<VV> Special wheel CENTER FIT
tony.underwood at cox.net
Tue Jun 29 01:30:58 EDT 2010
At 07:24 PM 6/28/2010, Vairtec Corporation wrote:
>Years ago -- at least 20 -- a club member was honking down the
>Interstate at 70 mph in his Greenbrier. He got off at his exit, he
>toodled along the surface streets, and he turned into his driveway.
>But as he was turning into his driveway -- THUMP -- the Greenbrier fell
>down on the right-rear corner and stopped.
>All five lug studs had sheared on the axle flange.
>He was running lug-centric aftermarket wheels.
>He was VERY HAPPY that this occurred as he was turning into his
>driveway, not while he was hammering down the superslab.
>Now, does this settle the debate about hub-centric vs lug centric? No.
>But it does say something about those of you who may still be relying on
>the factory-installed lug studs all these years after your car was built.
In my lifetime I have personally seen three instances of wheels that
sheared studs and came off the car. One was Bill Reed's '67
Chevelle SS-396 (1971 while I was home on leave), had to go help
rescue that one. Another Was Joe Arron's '68 T-Bird (mid-'70s)
which he loved dearly and was kicking himself for not checking lug
nuts. The third was our "business" Ford F-350 shop van at work
(last year) that not only ruined the wheel because of the elongated
stud holes but it also crunched up much of the rear fender sheet
metal on the side of the van. The fellow driving couldn't hear the
noise that MUST have been coming from the rear because he was wearing
his I-Pod ear buds...
All three had steel hub-centric wheels. All three came off because
they were loose and the wheels showed evidence of eaten-up lug stud
holes as well as scarring on the drum from wheel-walk. All three
wheels were on the driver side rear.
In my lifetime I have never seen any non-hub-centric wheel on a
street-driven car come off...
...unless you consider the Keystones on Ron Bratton's Mustang and Sam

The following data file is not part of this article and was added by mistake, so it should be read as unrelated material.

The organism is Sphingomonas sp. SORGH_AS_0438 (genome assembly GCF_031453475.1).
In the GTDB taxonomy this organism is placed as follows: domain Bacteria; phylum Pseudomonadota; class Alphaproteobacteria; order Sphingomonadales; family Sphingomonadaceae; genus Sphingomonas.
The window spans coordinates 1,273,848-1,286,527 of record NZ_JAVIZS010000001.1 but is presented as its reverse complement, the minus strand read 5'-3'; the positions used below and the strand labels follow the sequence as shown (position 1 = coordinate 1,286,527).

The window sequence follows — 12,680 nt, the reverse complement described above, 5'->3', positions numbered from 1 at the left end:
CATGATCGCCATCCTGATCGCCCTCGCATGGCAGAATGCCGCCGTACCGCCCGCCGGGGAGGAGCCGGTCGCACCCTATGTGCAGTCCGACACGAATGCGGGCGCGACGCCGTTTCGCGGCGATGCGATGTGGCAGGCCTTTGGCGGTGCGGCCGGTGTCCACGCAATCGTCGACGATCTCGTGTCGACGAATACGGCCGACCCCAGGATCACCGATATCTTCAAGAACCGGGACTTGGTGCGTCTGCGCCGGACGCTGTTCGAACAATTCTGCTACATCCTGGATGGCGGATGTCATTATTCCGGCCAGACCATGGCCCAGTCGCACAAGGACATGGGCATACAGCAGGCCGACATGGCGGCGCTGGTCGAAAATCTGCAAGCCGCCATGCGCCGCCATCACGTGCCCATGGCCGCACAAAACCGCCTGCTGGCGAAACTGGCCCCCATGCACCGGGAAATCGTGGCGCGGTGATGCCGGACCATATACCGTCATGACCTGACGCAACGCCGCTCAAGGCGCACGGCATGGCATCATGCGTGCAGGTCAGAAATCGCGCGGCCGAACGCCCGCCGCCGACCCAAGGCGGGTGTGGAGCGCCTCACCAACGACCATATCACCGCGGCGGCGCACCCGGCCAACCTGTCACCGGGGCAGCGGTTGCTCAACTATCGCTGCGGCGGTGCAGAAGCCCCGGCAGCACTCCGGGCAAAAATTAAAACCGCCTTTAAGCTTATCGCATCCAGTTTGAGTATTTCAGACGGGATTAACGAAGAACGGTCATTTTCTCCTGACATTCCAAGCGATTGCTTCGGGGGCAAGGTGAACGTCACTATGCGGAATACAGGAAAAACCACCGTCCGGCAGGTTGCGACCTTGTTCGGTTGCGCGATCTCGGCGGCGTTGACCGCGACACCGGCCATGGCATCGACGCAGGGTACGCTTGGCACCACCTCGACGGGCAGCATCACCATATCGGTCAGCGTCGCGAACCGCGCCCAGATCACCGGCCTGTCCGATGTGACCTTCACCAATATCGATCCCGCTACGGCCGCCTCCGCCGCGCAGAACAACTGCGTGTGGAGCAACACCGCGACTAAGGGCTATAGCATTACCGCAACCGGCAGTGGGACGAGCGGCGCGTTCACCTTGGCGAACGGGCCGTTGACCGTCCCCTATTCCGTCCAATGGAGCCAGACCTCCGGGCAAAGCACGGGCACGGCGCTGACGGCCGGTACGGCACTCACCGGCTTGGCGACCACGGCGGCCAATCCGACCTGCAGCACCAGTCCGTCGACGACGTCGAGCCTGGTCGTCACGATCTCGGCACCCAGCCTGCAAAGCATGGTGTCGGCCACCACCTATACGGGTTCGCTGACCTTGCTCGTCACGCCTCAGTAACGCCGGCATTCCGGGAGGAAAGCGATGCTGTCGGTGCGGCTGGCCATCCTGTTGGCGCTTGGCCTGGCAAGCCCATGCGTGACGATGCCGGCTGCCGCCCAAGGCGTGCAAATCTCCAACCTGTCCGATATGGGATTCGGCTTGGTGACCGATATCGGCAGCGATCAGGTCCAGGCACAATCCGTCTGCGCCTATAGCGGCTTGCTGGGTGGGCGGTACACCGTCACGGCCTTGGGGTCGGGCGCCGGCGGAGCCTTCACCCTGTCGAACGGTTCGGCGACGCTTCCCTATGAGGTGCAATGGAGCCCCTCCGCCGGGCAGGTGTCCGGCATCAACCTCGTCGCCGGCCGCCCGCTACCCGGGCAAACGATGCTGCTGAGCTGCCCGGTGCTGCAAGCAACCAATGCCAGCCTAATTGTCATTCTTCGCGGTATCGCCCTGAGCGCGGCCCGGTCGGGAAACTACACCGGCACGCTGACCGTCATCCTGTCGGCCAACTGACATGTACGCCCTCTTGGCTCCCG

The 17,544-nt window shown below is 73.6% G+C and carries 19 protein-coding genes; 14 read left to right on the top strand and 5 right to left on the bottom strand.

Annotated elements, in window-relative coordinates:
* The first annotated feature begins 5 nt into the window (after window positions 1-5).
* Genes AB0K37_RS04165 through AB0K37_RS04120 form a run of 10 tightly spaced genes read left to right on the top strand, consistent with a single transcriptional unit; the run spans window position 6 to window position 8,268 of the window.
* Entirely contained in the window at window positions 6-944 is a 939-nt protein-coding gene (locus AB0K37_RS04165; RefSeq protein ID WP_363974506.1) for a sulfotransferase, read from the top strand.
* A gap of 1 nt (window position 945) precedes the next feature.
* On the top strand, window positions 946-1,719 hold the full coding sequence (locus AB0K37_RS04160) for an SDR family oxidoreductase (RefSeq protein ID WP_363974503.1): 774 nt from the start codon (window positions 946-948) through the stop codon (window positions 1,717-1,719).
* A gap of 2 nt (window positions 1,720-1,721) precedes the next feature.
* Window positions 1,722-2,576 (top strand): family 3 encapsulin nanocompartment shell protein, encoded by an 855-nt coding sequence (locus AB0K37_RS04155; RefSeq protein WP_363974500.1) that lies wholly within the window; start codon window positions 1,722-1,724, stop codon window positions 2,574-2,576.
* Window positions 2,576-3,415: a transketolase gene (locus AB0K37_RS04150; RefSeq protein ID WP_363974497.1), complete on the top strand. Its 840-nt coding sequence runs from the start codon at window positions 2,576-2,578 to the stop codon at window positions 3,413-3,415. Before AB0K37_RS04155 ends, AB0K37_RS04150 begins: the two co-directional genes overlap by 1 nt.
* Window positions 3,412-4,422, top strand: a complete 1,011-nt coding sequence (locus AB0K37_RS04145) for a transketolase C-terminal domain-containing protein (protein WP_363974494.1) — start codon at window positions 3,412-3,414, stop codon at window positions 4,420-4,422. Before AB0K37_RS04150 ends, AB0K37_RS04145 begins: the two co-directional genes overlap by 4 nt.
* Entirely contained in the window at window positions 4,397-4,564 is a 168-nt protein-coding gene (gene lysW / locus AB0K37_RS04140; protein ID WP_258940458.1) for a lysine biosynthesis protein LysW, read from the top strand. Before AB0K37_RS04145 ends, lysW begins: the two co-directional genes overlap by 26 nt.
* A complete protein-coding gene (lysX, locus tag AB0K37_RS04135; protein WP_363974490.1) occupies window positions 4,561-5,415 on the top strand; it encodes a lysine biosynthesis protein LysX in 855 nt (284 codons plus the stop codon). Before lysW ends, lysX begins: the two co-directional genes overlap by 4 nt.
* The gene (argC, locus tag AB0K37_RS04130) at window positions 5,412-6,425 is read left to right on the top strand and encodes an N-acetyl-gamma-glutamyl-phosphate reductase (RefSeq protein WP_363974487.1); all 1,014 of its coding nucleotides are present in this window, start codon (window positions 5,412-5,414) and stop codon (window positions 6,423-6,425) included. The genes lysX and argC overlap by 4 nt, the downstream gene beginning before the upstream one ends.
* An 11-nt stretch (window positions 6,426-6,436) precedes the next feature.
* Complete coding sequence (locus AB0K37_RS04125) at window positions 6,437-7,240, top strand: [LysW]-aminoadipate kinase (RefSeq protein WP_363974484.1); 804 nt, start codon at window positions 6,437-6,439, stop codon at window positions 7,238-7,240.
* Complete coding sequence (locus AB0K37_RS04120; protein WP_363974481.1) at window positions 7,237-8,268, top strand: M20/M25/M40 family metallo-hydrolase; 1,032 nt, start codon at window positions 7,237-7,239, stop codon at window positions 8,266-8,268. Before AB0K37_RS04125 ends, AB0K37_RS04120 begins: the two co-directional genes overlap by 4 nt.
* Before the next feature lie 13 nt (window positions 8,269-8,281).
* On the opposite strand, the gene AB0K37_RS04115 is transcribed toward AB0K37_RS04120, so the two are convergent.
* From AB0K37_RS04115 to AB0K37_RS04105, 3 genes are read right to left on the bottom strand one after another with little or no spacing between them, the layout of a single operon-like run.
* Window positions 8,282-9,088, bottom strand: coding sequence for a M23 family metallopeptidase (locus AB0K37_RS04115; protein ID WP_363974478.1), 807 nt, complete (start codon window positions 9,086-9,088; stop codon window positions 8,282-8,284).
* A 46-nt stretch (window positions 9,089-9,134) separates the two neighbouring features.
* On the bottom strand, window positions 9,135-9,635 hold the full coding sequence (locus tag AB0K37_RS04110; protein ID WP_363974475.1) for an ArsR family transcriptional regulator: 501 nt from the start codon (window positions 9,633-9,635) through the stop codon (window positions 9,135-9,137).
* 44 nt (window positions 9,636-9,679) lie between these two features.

Hollingsworth's '69 SS Chevelle, both of which had centers come loose
from the rim although the lug studs remained intact (and is thus non
sequitur but it's a good story anyway). Ron's Mustang had the
driver side rear wheel come partially apart (what IS it with driver
side?) and wobble so bad he locked up the brakes and stopped in the
middle of the road and the wheel almost re-assembled itself again.
He still has the same wheel today. It's in his basement. Keystone
refunded his money and he bought Cragars. I was surprised they let
him keep the one that tried to come apart... but they did. It
almost did come apart and the joint that was supposed to hold the
center in the rim was visible... there was some sort of epoxy or the
like, looked like JB-Weld.
Sam's Chevelle wasn't as fortunate. He had lined up beside
something else on Williamson Road on a weekend night at "pole
position" at Williamson and Hershberger (where the best races
started) and they both launched from the light when it went
green. Sam's Keystones were new... he launched and halfway across
the intersection both rear wheels spun the centers completely out of
BOTH rims, one of which wadded up the driver side rear fender and
jammed there, the other folded up the OTHER fender and exited the
vehicle and bounced across the road and into another car parked on a
lot across the intersection. Sam said it was an odd feeling
watching his right rear wheel pass him and head towards the lot
across the street.
He would, after that incident, often as a running joke break into
that parody of that country song "You Picked A Fine Time To Leave Me,
"You picked a fine time to leave me loose wheel... over the
guardrail and down through the field....
I hit a big tree, but it didn't stop me, and this time I'm hurtin' fer real...
You picked a fine time to leave me,loose wheel..."
We'd all join in... I AM SERIOUS. None of this is
a joke. ...although it should be. ;)
Sam sued Keystone. They paid off the damages to his Chevelle, he
got it fixed, immediately traded it in on a new Monte Carlo. It had
GM rallys on it which stayed there through the end, until relatively
recently when he finally let the old car go after keeping it for over
25 years. We got to see Sam's Monte slowly disintegrate over the
years until its paint was dull as dirt and rust in all 4 corners and
the doors was suggesting eminent demise. Now he goes everywhere in
his 41 Chevy street rod.
tony.. got non-hub-concentric wheels on my Plymouth Satellite and
the '65 ragtop
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